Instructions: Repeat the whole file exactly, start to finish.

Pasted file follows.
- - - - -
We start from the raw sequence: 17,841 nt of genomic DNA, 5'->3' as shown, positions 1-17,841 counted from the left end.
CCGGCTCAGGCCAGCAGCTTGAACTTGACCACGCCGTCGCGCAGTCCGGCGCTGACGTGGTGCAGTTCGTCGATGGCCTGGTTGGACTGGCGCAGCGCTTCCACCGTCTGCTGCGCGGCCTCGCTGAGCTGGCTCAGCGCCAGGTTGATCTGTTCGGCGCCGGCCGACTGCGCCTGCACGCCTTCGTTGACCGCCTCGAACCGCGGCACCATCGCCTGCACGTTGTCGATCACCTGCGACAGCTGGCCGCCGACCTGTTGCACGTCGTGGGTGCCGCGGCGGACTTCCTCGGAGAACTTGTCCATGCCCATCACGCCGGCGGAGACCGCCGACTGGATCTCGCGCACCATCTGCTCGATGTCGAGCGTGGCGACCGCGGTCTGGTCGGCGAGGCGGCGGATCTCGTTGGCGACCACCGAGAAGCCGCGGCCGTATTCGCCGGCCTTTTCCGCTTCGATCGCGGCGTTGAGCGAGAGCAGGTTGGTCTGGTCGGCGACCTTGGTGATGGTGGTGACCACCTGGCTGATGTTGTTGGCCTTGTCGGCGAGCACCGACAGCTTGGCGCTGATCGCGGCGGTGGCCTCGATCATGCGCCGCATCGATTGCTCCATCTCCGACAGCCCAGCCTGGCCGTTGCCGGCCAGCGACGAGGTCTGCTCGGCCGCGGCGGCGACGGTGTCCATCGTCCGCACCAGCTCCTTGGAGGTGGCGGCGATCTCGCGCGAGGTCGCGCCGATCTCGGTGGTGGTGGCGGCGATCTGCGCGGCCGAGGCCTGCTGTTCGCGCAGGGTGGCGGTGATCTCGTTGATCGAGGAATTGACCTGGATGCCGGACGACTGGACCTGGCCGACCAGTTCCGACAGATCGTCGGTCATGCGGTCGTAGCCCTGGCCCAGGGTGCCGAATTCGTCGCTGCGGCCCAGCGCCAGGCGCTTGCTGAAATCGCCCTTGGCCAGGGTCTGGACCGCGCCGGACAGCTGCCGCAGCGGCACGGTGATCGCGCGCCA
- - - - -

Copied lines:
We start from the raw sequence: 17,841 nt of genomic DNA, 5'->3' as shown, positions 1-17,841 counted from the left end.
CCGGCTCAGGCCAGCAGCTTGAACTTGACCACGCCGTCGCGCAGTCCGGCGCTGACGTGGTGCAGTTCGTCGATGGCCTGGTTGGACTGGCGCAGCGCTTCCACCGTCTGCTGCGCGGCCTCGCTGAGCTGGCTCAGCGCCAGGTTGATCTGTTCGGCGCCGGCCGACTGCGCCTGCACGCCTTCGTTGACCGCCTCGAACCGCGGCACCATCGCCTGCACGTTGTCGATCACCTGCGACAGCTGGCCGCCGACCTGTTGCACGTCGTGGGTGCCGCGGCGGACTTCCTCGGAGAACTTGTCCATGCCCATCACGCCGGCGGAGACCGCCGACTGGATCTCGCGCACCATCTGCTCGATGTCGAGCGTGGCGACCGCGGTCTGGTCGGCGAGGCGGCGGATCTCGTTGGCGACCACCGAGAAGCCGCGGCCGTATTCGCCGGCCTTTTCCGCTTCGATCGCGGCGTTGAGCGAGAGCAGGTTGGTCTGGTCGGCGACCTTGGTGATGGTGGTGACCACCTGGCTGATGTTGTTGGCCTTGTCGGCGAGCACCGACAGCTTGGCGCTGATCGCGGCGGTGGCCTCGATCATGCGCCGCATCGATTGCTCCATCTCCGACAGCCCAGCCTGGCCGTTGCCGGCCAGCGACGAGGTCTGCTCGGCCGCGGCGGCGACGGTGTCCATCGTCCGCACCAGCTCCTTGGAGGTGGCGGCGATCTCGCGCGAGGTCGCGCCGATCTCGGTGGTGGTGGCGGCGATCTGCGCGGCCGAGGCCTGCTGTTCGCGCAGGGTGGCGGTGATCTCGTTGATCGAGGAATTGACCTGGATGCCGGACGACTGGACCTGGCCGACCAGTTCCGACAGATCGTCGGTCATGCGGTCGTAGCCCTGGCCCAGGGTGCCGAATTCGTCGCTGCGGCCCAGCGCCAGGCGCTTGCTGAAATCGCCCTTGGCCAGGGTCTGGACCGCGCCGGACAGCTGCCGCAGCGGCACGGTGATCGCGCGCCA